The answer to making London safer and less congested for cyclists could lie underground, according to a leading design firm. Gensler has come up with an award-winning plan to convert disused London Underground routes into subterranean cycleways and pedestrian routes. The scheme, dubbed the London Underline project, has now been recognised at the London Planning Awards where it was named Best Conceptual Project last month. Its designers say it would transform tunnels beneath the capital into vibrant subterranean streets, with shopping facilities, cafes and pedestrian paths running parallel with cycle routes.
The tunnels would be accessed via Tube stations and would be surfaced by kinetic paving at stations, which would use footfall to generate energy, according to Gensler. The designers say this would remove the need for the tunnels to be linked directly to ground level. Ian Mulcahey, co-director of designers Gensler London, said: “Now that London has reached the highest level of population in its history we need to think creatively about how to maximize the potential of our infrastructure. “The adaptation of surplus and underutilized tube and rail tunnels could provide a quick and simple addition to our infrastructure network.”
— Den Creative (@dencreativeltd) January 15, 2016
Key routes covered by the tunnels would include the disused Piccadilly Line branch from Holborn to the abandoned Aldwych station. It would also link Green Park and Charing Cross along what was previously a Jubilee Line tunnel. If the scheme were successful it could also make use of empty stretches of tunnel at Stockwell in south London and Goodge Street in central London.
The designers added: “With current pressures on London to cope with future transport capacity for pedestrians, cyclists and tube users, London is in desperate need for new types of public and community space, as well as affordable retail, commerce and entertainment spaces. Subterranean spaces present an excellent option for new uses.
— I Hate Taxis (@IHateTaxis) December 24, 2015
Cycling campaign groups have criticised a concept design proposing cyclists use disused Tube tunnels to get around London safely. A cycling campaign group has called the Underline scheme “ludicrous”. Transport for London said there were no usable tunnels of significant length. On Sunday, a third cyclist was killed in less than six weeks. The idea received some support on Twitter, with one user for example, calling it “amazing”.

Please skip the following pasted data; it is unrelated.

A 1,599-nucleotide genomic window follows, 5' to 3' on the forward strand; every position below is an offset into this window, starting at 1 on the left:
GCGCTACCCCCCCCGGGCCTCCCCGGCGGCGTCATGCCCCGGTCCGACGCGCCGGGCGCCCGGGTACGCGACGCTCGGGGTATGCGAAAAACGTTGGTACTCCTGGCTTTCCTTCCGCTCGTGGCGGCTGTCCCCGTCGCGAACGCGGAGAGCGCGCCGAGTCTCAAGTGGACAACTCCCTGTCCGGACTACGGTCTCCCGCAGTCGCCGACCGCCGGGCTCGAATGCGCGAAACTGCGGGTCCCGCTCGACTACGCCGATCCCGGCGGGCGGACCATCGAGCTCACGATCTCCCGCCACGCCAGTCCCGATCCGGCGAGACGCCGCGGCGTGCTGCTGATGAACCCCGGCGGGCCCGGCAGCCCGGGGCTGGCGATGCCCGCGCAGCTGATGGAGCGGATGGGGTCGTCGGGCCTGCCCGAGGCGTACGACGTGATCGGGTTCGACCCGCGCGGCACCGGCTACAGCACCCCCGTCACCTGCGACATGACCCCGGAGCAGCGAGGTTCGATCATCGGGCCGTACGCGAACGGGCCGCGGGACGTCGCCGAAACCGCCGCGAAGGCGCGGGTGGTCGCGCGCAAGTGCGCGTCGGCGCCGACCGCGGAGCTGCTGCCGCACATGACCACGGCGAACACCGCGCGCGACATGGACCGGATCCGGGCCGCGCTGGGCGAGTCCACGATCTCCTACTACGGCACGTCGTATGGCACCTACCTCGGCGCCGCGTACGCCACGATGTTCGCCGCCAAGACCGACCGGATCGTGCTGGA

But Jim Davis, who works for an architecture firm and founded the Cycling Embassy of Great Britain said: “Sticking cyclists in a tunnel is ludicrous.” He said he was frustrated progress lags behind other European countries such as the Netherlands and added: “It’s a novel idea but find me an architecture firm that will design the perfect junction. The answer has been across the North Sea for 40 years.”
Rosie Downes, campaigns manager at London Cycling Campaign, said: “Ideas to put cycles in the sky, or underground, rear their head every so often. “They are completely counter to the principle that cycling should be made an attractive and convenient option, and perpetuate the incorrect notion that there isn’t enough space above ground to provide Dutch-style solutions.” A Transport for London (TfL) spokeswoman said: “We welcome all ideas to support the mayor’s vision to get more Londoners cycling. However, there are no disused tunnels of significant length that are not part of our operational railway.”
— Katy (@katysdunn) December 22, 2015
I think the London Underline is a useful contribution to a debate but I would file it very much under wishful thinking. The reality of Underground cycleways would be very different to the drawings – what scheme never looked wonderful in artists impressions. Aside from the very real problems with access and the time taken getting in and out of the underground tunnels once you try to do this in practice any modifications will be horribly expensive, money far better spent on dedicated surface pathways for cyclists. One feasible scheme would be to use the line of the Kingsway Tramway from Holborn to the Embankment as a revived tram and cycle pathway through Central London.
Gensler are to be complimented for their original thinking and generating debate however its assumptions don’t stand up to scrutiny (The Charing Cross section of the Jubilee line isn’t disused, it’s used as a siding now. The whole reason Aldwych closed is that the lifts would cost too much to repair). It would be an enormous project, the tunnels would need complete refurbishment and new ventilation shafts so London Underline will stay on the drawing board but do enjoy the compelling video below.